Audi, the German car manufacturer, is pitching ‘e-fuels’ as a clean alternative to produce petrol, diesel or gas, without having to extract fossil fuels. Sounds splendid but unfortunately too good to be true, warns Jonas Helseth.
Environmental groups have failed in their bid to prevent Norway from issuing exploration licences in the Barents Sea. A court did not agree that the decision breaches the Norwegian constitution, insisting it only applies to emissions produced within the country's borders. EURACTIV’s partner Journal de l’environnement reports.
France’s parliament passed legislation on Tuesday (19 December) requiring all oil and gas exploration and production on French territories to end by 2040, the first time any country has taken such a step.
EU policy on vehicle emissions is biased towards electrification, the trade association FuelsEurope argued on Monday (4 December), as it presented a study suggesting that a gradual switch from diesel to zero-emissions cars would have almost no impact on urban air quality by 2030.
The IEA’s latest World Energy Outlook suggests the EU is set to wean itself off oil even as global consumption continues to rise. EURACTIV.com asked Georg Zachmann, a senior fellow at the Brussels-based think tank Bruegel, how he sees oil demand in the EU changing in the coming years.
Is the EU committed enough to increase taxes on fossil fuels? That is a question that needs to be raised now considering the long-running debate on the best measures, including energy taxation, to reduce greenhouse gas emissions, write Kai Schlegelmilch and Zoltán Szabó.
The Norwegian central bank, which runs the country’s sovereign wealth fund – the world’s biggest – has told its government it should dump its shares in oil and gas companies, in a move that could have significant consequences for the sector. EURACTIV's media partner The Guardian reports.
For decades, labourers were presented with a false choice: good jobs or a clean environment. They were told that efforts to cut pollution would kill jobs—that they had to choose between clean air and the economy. Now we know better, insists Kathleen Van Brempt.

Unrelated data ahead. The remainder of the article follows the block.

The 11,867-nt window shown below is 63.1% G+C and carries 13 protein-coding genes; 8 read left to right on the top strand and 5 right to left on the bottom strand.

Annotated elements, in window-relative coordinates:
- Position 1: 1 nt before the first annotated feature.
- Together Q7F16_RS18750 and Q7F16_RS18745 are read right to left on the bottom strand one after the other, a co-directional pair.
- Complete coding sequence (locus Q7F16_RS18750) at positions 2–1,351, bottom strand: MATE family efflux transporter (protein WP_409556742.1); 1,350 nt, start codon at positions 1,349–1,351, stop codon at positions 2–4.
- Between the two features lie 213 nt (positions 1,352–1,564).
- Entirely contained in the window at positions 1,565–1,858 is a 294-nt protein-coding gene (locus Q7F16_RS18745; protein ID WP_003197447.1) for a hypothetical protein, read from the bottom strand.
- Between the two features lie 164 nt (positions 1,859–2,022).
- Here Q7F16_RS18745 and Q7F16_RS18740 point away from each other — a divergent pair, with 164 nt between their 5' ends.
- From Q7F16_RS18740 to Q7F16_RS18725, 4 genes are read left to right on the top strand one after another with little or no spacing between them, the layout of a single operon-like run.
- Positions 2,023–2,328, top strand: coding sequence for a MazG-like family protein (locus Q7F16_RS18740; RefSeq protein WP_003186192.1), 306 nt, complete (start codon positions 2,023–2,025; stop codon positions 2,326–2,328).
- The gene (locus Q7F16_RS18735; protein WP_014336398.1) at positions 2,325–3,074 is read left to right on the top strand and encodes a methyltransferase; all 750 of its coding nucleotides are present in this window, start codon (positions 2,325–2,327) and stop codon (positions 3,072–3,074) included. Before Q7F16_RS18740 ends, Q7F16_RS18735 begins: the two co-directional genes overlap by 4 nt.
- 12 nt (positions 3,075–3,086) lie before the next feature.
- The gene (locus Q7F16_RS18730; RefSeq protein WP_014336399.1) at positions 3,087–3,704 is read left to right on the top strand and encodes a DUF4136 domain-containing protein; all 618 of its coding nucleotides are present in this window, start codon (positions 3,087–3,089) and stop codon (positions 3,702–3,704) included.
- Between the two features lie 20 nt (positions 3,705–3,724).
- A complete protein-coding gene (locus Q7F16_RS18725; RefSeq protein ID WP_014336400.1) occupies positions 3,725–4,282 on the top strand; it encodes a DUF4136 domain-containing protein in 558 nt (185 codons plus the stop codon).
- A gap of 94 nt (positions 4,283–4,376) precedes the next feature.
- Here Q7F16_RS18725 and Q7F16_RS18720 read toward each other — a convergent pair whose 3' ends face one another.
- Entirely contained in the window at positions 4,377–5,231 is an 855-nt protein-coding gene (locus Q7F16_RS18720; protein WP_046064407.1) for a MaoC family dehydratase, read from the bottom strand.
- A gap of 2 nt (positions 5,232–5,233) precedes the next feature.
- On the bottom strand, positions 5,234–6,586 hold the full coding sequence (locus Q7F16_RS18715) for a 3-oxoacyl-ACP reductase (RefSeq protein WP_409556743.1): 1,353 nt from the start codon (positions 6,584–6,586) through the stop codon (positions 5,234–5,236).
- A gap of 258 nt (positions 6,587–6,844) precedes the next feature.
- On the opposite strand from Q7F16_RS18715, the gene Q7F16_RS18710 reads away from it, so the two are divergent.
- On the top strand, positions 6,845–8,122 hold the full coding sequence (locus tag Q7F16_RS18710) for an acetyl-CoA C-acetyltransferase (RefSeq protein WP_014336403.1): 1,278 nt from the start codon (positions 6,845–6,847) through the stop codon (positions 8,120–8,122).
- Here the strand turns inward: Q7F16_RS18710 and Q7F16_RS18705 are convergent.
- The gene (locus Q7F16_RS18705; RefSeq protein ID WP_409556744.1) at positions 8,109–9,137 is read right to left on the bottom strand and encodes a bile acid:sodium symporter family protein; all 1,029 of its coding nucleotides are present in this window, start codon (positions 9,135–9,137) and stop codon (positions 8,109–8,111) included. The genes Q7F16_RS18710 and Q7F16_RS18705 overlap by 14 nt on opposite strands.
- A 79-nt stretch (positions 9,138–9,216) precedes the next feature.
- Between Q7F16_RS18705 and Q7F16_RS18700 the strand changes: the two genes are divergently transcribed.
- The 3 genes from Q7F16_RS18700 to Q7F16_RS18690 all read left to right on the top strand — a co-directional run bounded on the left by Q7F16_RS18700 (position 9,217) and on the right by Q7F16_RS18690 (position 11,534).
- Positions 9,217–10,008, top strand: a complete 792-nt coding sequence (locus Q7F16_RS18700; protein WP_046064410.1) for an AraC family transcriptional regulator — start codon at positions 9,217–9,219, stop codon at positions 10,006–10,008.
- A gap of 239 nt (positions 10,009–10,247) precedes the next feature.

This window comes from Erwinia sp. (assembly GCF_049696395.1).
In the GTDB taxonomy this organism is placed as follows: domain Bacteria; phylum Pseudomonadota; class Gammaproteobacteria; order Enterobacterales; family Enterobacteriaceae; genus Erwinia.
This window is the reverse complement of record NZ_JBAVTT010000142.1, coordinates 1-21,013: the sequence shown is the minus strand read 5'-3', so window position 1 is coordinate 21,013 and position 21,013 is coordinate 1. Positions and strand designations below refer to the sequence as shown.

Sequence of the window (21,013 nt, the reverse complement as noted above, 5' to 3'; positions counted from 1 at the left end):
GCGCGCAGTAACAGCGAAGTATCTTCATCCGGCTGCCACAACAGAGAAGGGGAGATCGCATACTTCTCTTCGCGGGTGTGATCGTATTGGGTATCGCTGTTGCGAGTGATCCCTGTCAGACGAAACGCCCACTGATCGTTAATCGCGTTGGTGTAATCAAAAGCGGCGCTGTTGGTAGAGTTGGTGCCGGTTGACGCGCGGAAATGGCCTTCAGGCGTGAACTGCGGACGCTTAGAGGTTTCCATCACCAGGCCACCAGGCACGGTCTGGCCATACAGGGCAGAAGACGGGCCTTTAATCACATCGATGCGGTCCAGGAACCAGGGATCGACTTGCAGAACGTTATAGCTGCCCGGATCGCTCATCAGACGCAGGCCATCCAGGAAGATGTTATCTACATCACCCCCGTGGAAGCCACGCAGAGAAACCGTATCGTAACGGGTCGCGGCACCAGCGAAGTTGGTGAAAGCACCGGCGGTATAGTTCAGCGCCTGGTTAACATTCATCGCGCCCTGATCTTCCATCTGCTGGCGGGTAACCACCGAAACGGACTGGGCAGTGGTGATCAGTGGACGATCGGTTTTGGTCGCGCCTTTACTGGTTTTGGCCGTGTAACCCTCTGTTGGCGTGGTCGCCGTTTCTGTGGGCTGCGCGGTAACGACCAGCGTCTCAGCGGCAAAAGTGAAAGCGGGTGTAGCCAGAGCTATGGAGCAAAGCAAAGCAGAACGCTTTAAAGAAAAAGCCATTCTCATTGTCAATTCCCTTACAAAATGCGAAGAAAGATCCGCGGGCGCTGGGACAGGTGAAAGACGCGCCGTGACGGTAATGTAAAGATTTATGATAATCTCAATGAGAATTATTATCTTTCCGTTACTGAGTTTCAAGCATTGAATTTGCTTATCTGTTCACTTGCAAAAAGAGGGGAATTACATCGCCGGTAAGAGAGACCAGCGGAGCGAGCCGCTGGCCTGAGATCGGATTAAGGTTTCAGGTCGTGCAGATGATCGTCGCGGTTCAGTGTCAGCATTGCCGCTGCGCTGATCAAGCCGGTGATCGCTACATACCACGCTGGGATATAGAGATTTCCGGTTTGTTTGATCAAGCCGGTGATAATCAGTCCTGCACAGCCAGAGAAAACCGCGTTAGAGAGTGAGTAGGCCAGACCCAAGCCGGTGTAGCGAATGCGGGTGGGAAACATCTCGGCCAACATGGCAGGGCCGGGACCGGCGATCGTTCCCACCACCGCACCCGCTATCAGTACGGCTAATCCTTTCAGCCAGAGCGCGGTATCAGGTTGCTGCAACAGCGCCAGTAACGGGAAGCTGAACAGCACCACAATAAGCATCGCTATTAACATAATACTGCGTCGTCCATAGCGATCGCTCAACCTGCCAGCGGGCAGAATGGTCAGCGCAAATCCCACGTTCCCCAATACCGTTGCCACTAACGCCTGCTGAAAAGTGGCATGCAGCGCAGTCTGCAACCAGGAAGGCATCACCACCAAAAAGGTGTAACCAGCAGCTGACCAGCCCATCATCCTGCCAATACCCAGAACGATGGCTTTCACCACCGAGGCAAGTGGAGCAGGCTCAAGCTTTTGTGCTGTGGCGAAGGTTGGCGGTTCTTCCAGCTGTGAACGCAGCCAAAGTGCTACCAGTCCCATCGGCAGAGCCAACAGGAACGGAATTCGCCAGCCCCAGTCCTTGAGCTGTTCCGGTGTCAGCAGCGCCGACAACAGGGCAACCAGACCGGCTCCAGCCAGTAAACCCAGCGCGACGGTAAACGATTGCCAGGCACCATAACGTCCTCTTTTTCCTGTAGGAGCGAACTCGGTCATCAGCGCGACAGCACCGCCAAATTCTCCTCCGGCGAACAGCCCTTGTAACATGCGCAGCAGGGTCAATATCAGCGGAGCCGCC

EXCLUSIVE: EU companies investing in oil and gas extraction overseas can reap hefty profits but also threaten global carbon targets. In reaction, a number of civic groups have jointly proposed a carbon tax on products and income derived from overseas extraction.
As world leaders prepare to meet for UN climate talks in Bonn, it may come as a surprise that firms are lining up to drill, at great expense, in Europe’s northern waters where output has peaked years ago.
In early offshore oil and gas activity, drilling wastes were generally discharged from the platforms directly to the sea. Until several decades ago, the seas and oceans were considered as limitless dumping grounds. Today apart from regulatory control, companies adopt voluntary measures to minimise the industry's impact on environment.
25 Years of Sustainable Development
LUKOIL is one of the major international oil and gas companies that accounts for more than 2% of the world's oil production and around 1% of the proven hydrocarbon reserves. Every day millions of consumers in more than 30 countries worldwide buy LUKOIL’s products, energy and heat, improving the quality of their life.
While having the full production cycle, LUKOIL exercises full control over the whole production chain — from oil and gas production to petroleum product sales. LUKOIL's goal is to create new value, maintain high profitability and stability of its business, deliver high return on capital employed for its shareholders by increasing the value of the LUKOIL's assets and the payment of cash dividends.
To achieve these goals, LUKOIL shall use all available opportunities, including further efforts to reduce costs, increase the efficiency of its operations, improve the quality of its products and services and use new advanced technologies.
Taking social responsibility for the efficient use of natural resources in all its earnestness and maintaining favorable environmental conditions in its business, LUKOIL is guided by the highest HSE standards. In its operations the LUKOIL pursues the sustainable development principles and seeks to achieve a good balance between socio-economic and environmental development.
LUKOIL’s corporate mission is to make the energy of natural resources serve the interests of mankind, to efficiently and responsibly develop the unique hydrocarbon fields by providing Company growth, the wellbeing of its employees and community at large.